Most “foodies” and concerned Foodfacts.com followers are familiar with the underlying fear of genetic modification (GM) in the worldwide food supply. Why does this subject frighten most? We barely know the effects that this type of engineering may have on our health and well-being. Most crops are much more complicated than a simple seed blooming into a root or flower. Instead, most seeds now have DNA and genomes crossed, or linked, to resist this one pesticide, but absorb this herbicide, and not to produce seeds, etc! Also, because there is not yet a labeling requirement for GMO products, we’re not quite sure what is and isn’t modified. We have little to no control over biotechnology, which leaves us vulnerable.
It is our understanding that different varieties of crops by genetic engineering became available starting in 1996. Currently, about 70 percent of corn, 96 percent of soy, and 80 percent of canola in the US is genetically modified. Unsurprisingly, the also US accounts for two-thirds of all GM crops. Other major players in the biotechnology game are Canada, Brazil, Argentina, and China.
Many people eat GM products, whether they know it or not. Sadly, a large portion of people would recognize the name “Britney Spears” before they recognized a GM company; which they potentially give business to everyday. However, this is because Monsanto and other major biotechnology companies pay to stay out of mainstream media. With their massive revenue and control over most agriculture processes, they are able to persuade government lobbyists to keep them under the radar.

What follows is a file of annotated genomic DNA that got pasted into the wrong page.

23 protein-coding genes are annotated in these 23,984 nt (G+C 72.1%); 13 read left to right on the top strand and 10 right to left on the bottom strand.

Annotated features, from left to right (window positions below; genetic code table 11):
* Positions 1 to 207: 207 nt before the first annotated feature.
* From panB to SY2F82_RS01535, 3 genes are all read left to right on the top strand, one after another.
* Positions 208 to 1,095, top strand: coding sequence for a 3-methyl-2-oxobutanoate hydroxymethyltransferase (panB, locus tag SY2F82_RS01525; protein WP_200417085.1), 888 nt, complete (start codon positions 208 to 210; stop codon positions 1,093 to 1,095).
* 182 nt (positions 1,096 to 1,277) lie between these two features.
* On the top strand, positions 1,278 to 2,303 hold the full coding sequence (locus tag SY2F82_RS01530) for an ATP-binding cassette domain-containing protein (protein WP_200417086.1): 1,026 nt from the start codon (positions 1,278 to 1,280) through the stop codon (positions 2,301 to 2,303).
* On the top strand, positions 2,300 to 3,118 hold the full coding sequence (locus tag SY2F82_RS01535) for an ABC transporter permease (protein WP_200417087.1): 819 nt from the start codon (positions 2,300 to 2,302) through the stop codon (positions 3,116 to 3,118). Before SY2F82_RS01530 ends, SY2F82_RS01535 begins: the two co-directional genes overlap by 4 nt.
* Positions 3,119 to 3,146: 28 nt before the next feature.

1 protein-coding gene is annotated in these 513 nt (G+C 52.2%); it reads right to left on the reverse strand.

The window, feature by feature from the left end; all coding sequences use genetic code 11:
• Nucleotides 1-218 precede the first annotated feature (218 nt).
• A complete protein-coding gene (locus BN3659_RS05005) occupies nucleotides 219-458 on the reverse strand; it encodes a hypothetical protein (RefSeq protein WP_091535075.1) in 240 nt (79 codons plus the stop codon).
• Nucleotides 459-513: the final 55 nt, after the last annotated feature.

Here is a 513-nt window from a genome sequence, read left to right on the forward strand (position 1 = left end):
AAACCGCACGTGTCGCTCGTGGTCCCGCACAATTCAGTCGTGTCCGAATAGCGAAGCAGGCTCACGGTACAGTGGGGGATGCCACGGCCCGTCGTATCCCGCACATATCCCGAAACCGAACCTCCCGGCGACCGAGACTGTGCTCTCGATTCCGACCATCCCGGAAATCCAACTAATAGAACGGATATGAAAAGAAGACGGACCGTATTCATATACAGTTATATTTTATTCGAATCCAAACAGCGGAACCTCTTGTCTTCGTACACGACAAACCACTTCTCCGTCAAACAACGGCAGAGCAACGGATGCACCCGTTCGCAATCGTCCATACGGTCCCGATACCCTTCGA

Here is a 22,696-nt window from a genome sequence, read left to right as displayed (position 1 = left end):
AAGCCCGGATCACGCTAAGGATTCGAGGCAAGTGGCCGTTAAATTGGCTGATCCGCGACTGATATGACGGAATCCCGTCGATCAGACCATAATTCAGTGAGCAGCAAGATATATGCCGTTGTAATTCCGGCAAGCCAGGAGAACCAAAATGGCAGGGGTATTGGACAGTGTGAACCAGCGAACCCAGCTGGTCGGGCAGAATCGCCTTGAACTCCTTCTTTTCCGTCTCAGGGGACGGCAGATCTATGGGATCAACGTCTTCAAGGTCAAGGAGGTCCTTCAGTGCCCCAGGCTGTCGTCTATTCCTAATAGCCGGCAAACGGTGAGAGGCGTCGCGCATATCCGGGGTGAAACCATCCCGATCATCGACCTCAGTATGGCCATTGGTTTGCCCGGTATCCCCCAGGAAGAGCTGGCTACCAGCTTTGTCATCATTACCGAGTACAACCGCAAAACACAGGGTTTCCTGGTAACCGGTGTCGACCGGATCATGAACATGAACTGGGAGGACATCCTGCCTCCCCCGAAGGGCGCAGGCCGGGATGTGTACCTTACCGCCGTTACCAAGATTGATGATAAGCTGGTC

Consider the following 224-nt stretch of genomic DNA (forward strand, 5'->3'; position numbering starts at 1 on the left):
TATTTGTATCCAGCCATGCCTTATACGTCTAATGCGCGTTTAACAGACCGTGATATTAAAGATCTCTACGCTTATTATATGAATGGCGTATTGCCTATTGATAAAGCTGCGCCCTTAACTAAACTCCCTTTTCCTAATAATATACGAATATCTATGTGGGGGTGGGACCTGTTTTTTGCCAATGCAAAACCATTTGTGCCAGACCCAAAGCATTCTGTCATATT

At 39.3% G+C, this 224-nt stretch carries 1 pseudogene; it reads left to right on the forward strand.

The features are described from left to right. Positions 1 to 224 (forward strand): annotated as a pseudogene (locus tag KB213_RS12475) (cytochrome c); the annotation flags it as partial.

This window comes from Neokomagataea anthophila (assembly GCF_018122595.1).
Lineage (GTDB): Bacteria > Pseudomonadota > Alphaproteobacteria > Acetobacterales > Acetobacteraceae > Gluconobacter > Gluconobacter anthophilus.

Surprisingly, we’ve come across one study published in 2009 from the International Journal of Biological Sciences shining a negative light on genetic engineering. The interesting part, the trials were done by Monsanto. The European government was able to obtain the raw data to have it scrutinized and further evaluated. Three French scientists conducted a research paper using this data to examine the effects of genetically modified corn on general mammalian health. Three types of commercialized corn were given to rats over a 14 week period. During this time, urine and serum samples were collected to determine and compare physiological effects that occurred.
Researchers found the following results to be possibly associated with glyphosate-based herbicides such as Roundup; which are highly toxic at very low concentrations to human embryonic kidney cells, and other organs of the body.
– Renal leakage
– Weakened heart muscles
– Diminished liver function
– Elevated triglycerides
– Increased spleen, adrenal gland, heart and kidney weight
… to name a few.
Check out this study and let us know what you think!